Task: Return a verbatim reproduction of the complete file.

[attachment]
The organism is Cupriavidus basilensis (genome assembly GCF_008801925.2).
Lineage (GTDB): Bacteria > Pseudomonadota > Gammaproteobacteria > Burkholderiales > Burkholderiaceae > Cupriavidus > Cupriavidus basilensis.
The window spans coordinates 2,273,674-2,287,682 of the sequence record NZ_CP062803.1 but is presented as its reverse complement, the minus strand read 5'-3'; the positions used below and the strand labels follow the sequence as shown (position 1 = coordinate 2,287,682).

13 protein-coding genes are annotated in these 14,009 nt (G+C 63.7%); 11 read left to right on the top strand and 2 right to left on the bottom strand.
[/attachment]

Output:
The organism is Cupriavidus basilensis (genome assembly GCF_008801925.2).
Lineage (GTDB): Bacteria > Pseudomonadota > Gammaproteobacteria > Burkholderiales > Burkholderiaceae > Cupriavidus > Cupriavidus basilensis.
The window spans coordinates 2,273,674-2,287,682 of the sequence record NZ_CP062803.1 but is presented as its reverse complement, the minus strand read 5'-3'; the positions used below and the strand labels follow the sequence as shown (position 1 = coordinate 2,287,682).

13 protein-coding genes are annotated in these 14,009 nt (G+C 63.7%); 11 read left to right on the top strand and 2 right to left on the bottom strand.